Last time we spoke about the
clichés being made in developing Modern ‘Arab’
Identities, but never identified what makes one successful. While
the task is tricky, and the rules are still being defined, there
are a few simple guidelines that can help achieve this:
1. Does being ‘Arab’ make sense?
First of all it’s important to identify the importance and relevance of positioning your offer (product, service, etc) as ‘Arab’. For example, if your offer is a global innovation, it may not be necessary for your identity to evoke ‘Arab’. Where it might be important to you personally to identify your offer as ‘Arab’, it might not server your offer. It might actually hinder it by positioning it locally.
So when does being ‘Arab’ make sense? It makes sense for a
modern developed identity to be ‘Arab’ if the target audience is
predominantly an Arabic speaking community, if the origin is
relevant to the offer, or if the location is relevant to the offer.
Otherwise, there is no added value to your offer in being
2. What is ‘Arab’?
We’ve already identified the clichés around Arab identities, but we are still left with the indeterminable question: What is Arab? Arab culture has a long history with a vast geography, including many different identities. Perhaps that is why we tend to lean back on the cliché characteristics of surface Islamic culture at its beginnings. However, Arab is not purely Islamic, nor is it purely of that time, especially if we are talking about contemporary Arab identity.
It might seem like this leaves us with little (or rather, too much) choice. However, we tend to forget the most obvious functional characterization of making an Arabic identity; let it lead in Arabic. After all, what defines an Arab Identity better than the language that defines it? An “Arab” identity is an identity in Arabic.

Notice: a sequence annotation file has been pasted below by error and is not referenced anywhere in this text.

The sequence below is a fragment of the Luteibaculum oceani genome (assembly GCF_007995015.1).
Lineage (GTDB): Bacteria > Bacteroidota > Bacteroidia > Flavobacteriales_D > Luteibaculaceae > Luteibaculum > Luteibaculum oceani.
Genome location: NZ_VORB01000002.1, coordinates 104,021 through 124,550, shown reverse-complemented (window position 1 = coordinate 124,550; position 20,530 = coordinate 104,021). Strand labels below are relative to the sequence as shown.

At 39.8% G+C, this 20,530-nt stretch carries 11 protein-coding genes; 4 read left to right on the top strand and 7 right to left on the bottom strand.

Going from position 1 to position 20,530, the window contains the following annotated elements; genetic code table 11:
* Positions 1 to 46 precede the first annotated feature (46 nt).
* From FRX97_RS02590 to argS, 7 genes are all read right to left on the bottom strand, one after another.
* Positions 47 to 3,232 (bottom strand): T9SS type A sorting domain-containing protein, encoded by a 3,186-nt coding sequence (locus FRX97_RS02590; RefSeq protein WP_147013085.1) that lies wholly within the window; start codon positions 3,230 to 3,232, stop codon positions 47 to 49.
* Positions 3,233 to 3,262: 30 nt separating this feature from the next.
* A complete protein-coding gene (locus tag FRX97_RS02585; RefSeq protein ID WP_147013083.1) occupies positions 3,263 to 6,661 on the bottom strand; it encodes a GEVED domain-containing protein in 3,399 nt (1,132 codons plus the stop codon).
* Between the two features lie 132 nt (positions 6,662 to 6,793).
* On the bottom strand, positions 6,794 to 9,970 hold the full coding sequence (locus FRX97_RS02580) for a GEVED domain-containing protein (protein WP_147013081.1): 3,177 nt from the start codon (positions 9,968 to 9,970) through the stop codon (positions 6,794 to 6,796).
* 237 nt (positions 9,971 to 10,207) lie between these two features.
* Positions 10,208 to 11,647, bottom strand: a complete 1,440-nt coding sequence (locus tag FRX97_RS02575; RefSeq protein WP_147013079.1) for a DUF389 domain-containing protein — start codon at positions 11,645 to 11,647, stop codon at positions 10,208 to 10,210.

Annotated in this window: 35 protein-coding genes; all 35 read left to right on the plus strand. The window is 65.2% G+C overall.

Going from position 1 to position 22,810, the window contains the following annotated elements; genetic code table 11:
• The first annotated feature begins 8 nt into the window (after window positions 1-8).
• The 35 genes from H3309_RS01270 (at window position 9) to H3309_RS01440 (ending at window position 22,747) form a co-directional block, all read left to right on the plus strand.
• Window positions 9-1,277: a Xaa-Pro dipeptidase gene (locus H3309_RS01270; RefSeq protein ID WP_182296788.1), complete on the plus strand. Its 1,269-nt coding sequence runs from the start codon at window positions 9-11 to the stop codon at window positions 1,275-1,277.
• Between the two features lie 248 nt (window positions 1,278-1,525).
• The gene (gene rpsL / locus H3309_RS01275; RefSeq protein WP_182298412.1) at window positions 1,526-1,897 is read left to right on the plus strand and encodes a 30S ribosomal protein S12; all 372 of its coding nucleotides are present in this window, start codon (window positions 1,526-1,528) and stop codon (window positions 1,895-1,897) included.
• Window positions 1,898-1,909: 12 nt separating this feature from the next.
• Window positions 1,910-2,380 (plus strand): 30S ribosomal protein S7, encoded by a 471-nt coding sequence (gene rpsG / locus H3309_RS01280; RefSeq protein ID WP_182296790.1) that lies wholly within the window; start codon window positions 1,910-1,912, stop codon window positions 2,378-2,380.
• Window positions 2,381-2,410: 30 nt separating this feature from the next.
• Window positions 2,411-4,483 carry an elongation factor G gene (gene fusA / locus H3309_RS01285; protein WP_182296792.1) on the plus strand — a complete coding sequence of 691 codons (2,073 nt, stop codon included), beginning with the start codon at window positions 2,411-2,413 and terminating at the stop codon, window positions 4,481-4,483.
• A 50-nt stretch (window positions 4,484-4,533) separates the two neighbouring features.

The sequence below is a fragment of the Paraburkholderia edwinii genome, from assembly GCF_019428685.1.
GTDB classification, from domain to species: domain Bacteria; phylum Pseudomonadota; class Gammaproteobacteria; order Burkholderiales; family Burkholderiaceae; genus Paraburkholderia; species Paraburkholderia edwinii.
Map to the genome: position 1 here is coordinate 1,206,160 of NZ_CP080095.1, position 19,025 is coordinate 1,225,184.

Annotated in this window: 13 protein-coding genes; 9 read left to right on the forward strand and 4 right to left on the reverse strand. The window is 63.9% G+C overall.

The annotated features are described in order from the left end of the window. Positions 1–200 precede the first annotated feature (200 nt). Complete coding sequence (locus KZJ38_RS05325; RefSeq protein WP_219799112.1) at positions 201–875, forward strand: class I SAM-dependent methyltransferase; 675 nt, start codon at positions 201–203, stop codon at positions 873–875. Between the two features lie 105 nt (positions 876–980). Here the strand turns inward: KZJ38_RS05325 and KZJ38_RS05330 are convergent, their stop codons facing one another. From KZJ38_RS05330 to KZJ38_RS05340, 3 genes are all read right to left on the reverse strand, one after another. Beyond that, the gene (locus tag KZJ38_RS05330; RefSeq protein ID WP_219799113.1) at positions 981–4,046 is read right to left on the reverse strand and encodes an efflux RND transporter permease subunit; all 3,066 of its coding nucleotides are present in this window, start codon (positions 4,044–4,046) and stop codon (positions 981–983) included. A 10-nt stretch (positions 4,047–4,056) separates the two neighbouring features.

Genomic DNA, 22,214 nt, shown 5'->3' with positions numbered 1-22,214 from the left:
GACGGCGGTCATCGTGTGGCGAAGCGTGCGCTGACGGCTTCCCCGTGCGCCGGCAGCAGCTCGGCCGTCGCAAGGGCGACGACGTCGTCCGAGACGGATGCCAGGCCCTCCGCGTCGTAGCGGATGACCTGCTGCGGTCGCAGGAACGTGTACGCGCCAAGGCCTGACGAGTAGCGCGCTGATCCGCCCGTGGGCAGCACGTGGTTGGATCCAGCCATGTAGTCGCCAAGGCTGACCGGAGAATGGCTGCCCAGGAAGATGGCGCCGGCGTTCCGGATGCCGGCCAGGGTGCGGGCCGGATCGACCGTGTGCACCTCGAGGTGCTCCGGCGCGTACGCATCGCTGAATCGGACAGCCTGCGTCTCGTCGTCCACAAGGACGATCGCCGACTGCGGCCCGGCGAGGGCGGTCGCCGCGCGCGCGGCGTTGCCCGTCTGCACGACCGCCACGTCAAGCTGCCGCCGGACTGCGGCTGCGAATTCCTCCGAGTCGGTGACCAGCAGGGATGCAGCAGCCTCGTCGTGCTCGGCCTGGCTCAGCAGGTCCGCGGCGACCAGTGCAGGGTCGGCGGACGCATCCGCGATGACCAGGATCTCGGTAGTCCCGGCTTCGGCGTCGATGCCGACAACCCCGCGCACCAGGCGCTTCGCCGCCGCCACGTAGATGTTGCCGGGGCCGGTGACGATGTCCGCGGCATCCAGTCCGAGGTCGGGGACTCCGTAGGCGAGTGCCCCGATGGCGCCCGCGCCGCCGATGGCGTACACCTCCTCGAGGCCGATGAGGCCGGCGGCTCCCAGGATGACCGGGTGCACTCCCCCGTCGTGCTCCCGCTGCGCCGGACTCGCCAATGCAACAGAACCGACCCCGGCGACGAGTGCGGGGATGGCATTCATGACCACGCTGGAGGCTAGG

3. Modernizing the Arabic Language
The Arabic language has always had a rich historical rhetoric. Few people today communicate in what is known as “classical” Arabic. However the professional and business industries still do. This creates an issue when trying to develop a contemporary identity. The trick is to find a modern way to communicate your intentions without adapting to colloquial dialogue (as it can be misinterpreted as “slang”).
Furthermore, the inherent nature of Arab typography has been
struggling to adapt to the modern innovations of typography and
their ability to convey an identity and its needs today.
Traditionally, Arabic typography was solely calligraphic, and used
to write Quranic verses. Its artistic and versatile nature makes it
more difficult than other languages (with the exception of Chinese,
perhaps) to develop unique and modern characters for modern
identities. However, if you truly want your Modern Arab Identity to
be unique, it is crucial that you develop a distinctive and
functional font for it.
4. Local vs. Global